Non-horsey people always seem to think that horses are not intelligent. The definition of intelligence is 'the ability to learn facts and skills and apply them' .... so do horses do this?
Horses are able to learn about their environment, they have good senses and good memories to remember the information they learn - often for many years. This allows them to remember plants which are poisonous, prickly or taste bad and avoid them.
In the wild, if prey animals (such as horses) make a mistake they are likely to be killed by predators. They learn quickly (and remember for many years ) to fear certain situations, environments etcetera. This ability to remember and interpret means that a bad experience when they have suffered pain or fear will also be remembered for years. This keeps them alive in the wild but can be difficult in a domestic situation when they suddenly behave totally out of character when confronted with a certain situation, person, smell etc. The uneducated will think the horse is just being stupid, when really they are just recalling a bad experience from the past.
Horses are intelligent enough to figure out how to open bolts, use door handles, untie leadropes etc - all with their lips. They learn that if they open the door they can get out and be closer to their friends, or reach some new grass or hay - they have learnt this fact, and the skill to apply it!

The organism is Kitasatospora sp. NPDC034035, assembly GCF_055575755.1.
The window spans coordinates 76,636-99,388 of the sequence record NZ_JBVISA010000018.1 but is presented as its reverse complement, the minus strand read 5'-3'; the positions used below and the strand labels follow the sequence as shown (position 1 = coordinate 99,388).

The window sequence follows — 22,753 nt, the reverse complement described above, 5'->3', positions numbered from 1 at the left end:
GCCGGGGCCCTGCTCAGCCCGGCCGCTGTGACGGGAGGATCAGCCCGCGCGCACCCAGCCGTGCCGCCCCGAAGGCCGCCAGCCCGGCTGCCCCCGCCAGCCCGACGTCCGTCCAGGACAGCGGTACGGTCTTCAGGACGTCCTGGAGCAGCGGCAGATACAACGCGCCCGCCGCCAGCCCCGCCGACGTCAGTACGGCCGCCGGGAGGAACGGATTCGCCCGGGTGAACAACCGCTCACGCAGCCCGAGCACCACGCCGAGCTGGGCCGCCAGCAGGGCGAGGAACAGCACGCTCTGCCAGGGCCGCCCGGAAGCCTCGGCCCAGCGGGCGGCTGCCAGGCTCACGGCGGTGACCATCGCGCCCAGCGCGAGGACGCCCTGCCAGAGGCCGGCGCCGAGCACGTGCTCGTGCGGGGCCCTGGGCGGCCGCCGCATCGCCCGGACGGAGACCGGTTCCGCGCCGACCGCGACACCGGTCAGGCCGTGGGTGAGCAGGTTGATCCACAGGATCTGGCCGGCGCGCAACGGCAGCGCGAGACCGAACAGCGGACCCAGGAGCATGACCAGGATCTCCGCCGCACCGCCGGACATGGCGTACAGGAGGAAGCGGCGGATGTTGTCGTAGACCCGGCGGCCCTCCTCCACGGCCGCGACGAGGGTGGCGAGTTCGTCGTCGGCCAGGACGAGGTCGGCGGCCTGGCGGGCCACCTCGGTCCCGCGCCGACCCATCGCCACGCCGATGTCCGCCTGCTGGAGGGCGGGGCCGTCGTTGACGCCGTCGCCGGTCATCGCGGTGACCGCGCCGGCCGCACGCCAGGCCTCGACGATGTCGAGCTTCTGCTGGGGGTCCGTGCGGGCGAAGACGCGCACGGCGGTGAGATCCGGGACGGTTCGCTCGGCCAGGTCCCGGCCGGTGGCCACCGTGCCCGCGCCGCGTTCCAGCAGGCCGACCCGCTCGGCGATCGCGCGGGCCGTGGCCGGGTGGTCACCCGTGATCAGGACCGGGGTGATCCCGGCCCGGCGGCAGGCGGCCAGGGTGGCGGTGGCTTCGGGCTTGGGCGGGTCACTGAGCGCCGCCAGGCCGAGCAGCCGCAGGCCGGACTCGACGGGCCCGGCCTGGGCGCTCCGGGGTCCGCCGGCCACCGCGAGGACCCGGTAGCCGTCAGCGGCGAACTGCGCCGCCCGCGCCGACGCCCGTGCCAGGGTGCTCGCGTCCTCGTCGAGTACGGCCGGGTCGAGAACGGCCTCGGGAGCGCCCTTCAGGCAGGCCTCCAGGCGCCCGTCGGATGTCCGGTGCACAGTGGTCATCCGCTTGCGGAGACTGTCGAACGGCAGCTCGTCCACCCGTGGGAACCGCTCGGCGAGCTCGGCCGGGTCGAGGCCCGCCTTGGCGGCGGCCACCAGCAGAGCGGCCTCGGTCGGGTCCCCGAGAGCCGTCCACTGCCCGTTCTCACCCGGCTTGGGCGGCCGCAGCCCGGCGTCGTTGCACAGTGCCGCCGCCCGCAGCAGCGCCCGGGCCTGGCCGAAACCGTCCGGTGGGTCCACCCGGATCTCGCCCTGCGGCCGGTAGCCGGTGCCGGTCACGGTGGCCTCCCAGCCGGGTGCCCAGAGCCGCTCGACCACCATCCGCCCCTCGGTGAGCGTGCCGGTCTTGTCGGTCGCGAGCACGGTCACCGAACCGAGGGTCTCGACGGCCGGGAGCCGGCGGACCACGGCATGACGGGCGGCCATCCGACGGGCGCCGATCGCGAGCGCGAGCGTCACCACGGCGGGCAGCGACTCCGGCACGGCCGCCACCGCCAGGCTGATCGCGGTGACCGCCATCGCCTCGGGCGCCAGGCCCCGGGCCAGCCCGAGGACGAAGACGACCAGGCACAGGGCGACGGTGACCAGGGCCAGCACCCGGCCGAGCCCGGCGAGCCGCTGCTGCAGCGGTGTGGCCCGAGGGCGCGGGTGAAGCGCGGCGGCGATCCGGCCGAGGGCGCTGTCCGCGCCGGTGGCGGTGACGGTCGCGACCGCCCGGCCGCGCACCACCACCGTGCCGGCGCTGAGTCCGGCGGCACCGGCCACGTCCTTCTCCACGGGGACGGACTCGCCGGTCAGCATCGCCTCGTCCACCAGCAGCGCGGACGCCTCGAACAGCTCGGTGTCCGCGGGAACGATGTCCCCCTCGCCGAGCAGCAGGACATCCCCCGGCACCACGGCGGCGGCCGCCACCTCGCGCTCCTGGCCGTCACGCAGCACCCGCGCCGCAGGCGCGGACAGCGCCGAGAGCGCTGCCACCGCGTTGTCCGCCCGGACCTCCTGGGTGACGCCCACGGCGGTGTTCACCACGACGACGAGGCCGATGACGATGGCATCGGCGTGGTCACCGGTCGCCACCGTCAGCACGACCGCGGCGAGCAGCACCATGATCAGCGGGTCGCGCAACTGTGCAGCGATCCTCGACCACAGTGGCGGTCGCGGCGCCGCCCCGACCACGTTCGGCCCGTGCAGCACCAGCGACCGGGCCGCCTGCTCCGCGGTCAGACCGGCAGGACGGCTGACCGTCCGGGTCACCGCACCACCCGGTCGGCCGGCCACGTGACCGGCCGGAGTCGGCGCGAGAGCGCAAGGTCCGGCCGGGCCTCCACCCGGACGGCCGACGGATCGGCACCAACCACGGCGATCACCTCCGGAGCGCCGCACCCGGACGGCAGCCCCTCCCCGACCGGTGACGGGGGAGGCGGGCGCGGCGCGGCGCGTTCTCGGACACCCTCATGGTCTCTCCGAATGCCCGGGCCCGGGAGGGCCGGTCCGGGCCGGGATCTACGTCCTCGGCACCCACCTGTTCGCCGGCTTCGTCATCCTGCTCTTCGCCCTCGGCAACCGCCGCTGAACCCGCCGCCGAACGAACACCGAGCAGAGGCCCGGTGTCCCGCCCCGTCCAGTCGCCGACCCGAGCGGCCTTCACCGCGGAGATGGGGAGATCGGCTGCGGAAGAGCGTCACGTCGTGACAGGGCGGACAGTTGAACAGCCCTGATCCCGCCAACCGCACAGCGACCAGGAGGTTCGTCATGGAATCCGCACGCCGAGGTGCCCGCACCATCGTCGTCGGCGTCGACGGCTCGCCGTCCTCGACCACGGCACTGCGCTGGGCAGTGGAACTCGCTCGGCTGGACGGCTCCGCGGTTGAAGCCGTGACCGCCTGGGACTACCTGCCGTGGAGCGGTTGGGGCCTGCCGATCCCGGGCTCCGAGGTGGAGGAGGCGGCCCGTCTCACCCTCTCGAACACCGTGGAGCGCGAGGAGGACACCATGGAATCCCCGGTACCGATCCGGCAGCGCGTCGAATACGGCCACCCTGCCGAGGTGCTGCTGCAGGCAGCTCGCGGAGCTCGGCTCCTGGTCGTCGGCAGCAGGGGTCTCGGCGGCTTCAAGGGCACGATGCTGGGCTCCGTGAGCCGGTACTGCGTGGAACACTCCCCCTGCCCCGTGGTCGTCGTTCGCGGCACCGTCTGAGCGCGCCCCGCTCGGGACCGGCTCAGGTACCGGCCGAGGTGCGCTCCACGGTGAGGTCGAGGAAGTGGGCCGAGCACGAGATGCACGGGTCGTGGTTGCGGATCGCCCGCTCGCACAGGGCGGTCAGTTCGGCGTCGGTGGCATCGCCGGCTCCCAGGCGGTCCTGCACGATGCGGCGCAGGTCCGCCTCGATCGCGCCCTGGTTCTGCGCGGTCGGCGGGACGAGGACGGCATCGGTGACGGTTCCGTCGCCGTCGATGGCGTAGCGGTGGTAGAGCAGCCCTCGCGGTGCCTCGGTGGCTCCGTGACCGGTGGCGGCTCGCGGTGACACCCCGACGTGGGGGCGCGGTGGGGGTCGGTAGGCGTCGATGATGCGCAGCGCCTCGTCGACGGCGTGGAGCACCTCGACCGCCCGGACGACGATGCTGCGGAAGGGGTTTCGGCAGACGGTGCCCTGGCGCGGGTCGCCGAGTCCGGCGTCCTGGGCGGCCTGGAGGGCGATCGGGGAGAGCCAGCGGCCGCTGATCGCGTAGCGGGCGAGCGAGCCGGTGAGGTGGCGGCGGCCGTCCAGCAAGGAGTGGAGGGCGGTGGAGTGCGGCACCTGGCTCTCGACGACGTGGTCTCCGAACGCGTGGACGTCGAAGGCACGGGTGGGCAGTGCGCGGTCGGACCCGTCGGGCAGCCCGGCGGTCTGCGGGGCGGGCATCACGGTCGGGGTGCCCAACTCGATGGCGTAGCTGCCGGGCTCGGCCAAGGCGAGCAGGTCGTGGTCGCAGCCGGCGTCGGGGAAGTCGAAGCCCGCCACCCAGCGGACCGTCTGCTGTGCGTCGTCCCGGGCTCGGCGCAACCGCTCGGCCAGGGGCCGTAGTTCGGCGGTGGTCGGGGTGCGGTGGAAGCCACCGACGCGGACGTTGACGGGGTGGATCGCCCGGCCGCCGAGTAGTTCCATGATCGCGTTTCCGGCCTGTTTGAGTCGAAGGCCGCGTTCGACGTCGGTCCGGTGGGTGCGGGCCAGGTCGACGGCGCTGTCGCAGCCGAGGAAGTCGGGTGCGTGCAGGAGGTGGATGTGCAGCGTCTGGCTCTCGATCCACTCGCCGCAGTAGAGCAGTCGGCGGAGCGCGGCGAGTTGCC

Have a look at YouTube for a video of this clever horse unlocking several stable doors!
Some horses dunk their dry hay in the water bucket to make it wet. Some learn to go under electric fence (Chesney) to reach better grass. They learn routines, recognise voices and smells. Horses learn body signals and voice commands and remember them for future use.
There have been tests to analyse horses abilities. It was found that they can tell the difference between patterns (the test horses were only given a treat for one type of pattern) and they quickly learnt to react to the correct pattern.
More proof of the intelligence of horses comes from a horse called 'Clever Hans' who seemingly could count. Hans was an Arab stallion who, according to his trainer, von Osten, could count. He would amaze the crowds in 1890's Germany by tapping his foot 6 times if von Osten asked him 2 x 3. He was also able to answer other questions by tapping his foot. However, tests discovered that Hans was not good at sums but could pick up the tiniest of reactions and mood changes of his questioner.
By initially replacing von Osten with another questioner it was established the trainer was not consciously giving Hans clues to the answer, as he continued to get it right. However, if the questioner did not know the answer Hans just continued tapping his foot - thus showing that Hans was interpreting the questioners body language to know when to stop tapping his foot (therefore appearing to have the right answer). Even when the questioner knew Hans was sensing their reactions he still got the answer right because of their unconscious communication.
So, why do horses let us ride them? Is it because of their natural herd behaviour, which means that they are happy to be told what to do by another horse or person? Or are they intelligent enough to understand that by allowing themselves to be ridden they will be provided with food and water and safety!
Did you see last week's video 'Tommy's rug practise' on my You Tube channel.
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Until next time!